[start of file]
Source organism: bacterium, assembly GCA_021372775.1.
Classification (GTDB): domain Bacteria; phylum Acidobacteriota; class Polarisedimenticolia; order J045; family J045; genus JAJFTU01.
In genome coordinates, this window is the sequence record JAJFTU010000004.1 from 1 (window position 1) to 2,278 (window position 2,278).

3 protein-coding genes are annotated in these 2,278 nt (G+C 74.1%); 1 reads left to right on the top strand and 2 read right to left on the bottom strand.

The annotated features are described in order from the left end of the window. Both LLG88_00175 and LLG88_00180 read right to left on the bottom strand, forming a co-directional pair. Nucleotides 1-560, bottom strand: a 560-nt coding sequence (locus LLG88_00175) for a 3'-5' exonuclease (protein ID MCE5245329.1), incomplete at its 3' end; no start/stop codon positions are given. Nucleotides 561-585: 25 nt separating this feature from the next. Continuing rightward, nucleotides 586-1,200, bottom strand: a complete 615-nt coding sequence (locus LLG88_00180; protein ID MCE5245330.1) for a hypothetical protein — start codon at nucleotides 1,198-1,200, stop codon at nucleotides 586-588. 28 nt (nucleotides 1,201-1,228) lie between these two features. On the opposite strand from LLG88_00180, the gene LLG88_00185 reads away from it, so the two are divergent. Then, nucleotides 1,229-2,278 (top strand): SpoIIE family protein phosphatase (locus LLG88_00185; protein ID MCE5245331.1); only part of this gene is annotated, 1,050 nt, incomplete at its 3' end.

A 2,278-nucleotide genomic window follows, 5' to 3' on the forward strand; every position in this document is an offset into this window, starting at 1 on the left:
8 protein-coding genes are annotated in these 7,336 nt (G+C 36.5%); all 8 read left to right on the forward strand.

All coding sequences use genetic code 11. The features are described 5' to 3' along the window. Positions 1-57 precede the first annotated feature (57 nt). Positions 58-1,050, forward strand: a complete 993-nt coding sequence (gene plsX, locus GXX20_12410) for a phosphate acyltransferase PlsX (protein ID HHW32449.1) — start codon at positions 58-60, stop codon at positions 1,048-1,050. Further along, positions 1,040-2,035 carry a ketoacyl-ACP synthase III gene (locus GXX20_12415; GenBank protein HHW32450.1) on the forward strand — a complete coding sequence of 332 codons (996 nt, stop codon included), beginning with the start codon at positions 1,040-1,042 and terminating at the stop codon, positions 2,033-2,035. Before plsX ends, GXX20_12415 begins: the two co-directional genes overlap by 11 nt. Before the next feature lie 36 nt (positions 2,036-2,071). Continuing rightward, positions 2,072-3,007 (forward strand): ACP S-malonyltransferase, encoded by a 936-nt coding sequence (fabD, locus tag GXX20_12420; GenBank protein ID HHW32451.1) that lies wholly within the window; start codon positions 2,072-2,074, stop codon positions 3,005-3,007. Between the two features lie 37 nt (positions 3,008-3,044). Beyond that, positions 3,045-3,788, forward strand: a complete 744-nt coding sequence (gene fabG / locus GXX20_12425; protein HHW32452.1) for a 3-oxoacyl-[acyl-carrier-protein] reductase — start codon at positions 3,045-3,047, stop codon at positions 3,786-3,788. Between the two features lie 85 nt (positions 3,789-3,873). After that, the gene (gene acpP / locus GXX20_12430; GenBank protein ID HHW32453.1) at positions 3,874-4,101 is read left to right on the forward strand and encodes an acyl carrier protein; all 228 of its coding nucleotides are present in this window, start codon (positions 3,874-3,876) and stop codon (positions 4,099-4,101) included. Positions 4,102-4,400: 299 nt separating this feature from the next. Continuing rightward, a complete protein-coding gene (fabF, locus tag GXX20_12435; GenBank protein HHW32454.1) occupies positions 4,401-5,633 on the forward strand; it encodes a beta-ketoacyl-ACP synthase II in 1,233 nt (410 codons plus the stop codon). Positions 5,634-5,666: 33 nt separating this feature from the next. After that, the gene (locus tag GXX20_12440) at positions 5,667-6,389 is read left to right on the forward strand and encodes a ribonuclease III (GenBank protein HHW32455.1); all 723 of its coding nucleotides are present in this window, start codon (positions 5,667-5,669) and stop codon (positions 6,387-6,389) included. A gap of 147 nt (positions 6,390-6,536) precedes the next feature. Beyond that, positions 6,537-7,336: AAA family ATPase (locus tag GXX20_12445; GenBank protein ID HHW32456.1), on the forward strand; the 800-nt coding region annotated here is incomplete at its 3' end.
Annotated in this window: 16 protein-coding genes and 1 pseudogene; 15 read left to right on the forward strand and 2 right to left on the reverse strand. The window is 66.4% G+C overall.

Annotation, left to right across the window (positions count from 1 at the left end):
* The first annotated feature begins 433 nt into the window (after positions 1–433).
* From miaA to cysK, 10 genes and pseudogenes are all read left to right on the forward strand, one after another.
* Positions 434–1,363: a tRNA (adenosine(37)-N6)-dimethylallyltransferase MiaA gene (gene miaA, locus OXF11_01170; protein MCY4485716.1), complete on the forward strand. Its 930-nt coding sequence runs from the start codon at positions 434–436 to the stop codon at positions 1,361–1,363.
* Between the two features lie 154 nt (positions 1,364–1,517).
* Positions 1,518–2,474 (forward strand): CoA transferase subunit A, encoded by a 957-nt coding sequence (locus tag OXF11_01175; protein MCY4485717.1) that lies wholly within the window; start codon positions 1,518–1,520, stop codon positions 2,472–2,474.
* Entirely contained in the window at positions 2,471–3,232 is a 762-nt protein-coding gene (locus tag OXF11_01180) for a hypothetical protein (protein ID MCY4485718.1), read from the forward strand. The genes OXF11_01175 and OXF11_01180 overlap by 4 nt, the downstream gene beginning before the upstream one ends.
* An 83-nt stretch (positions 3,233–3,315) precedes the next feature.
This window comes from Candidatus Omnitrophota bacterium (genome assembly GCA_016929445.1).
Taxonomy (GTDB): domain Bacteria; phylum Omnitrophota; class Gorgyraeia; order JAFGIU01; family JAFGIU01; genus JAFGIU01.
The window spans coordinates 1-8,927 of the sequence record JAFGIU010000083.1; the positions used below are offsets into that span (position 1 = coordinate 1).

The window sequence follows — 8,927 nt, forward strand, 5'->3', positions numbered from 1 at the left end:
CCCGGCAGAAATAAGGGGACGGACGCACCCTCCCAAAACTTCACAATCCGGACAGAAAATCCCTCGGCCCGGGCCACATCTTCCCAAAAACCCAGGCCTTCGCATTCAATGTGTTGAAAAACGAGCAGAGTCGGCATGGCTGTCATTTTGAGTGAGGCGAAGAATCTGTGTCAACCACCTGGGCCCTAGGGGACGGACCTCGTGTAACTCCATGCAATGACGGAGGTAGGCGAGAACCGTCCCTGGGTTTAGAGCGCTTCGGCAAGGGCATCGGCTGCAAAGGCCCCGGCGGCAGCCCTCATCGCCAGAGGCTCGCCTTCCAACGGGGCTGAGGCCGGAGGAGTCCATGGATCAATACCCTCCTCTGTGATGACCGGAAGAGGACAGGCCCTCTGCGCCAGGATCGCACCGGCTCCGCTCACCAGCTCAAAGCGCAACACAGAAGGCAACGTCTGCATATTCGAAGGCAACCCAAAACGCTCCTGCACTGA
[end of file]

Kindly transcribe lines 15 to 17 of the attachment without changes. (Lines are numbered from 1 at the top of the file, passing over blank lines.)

* Positions 1,518–2,474 (forward strand): CoA transferase subunit A, encoded by a 957-nt coding sequence (locus tag OXF11_01175; protein MCY4485717.1) that lies wholly within the window; start codon positions 1,518–1,520, stop codon positions 2,472–2,474.
* Entirely contained in the window at positions 2,471–3,232 is a 762-nt protein-coding gene (locus tag OXF11_01180) for a hypothetical protein (protein ID MCY4485718.1), read from the forward strand. The genes OXF11_01175 and OXF11_01180 overlap by 4 nt, the downstream gene beginning before the upstream one ends.
* An 83-nt stretch (positions 3,233–3,315) precedes the next feature.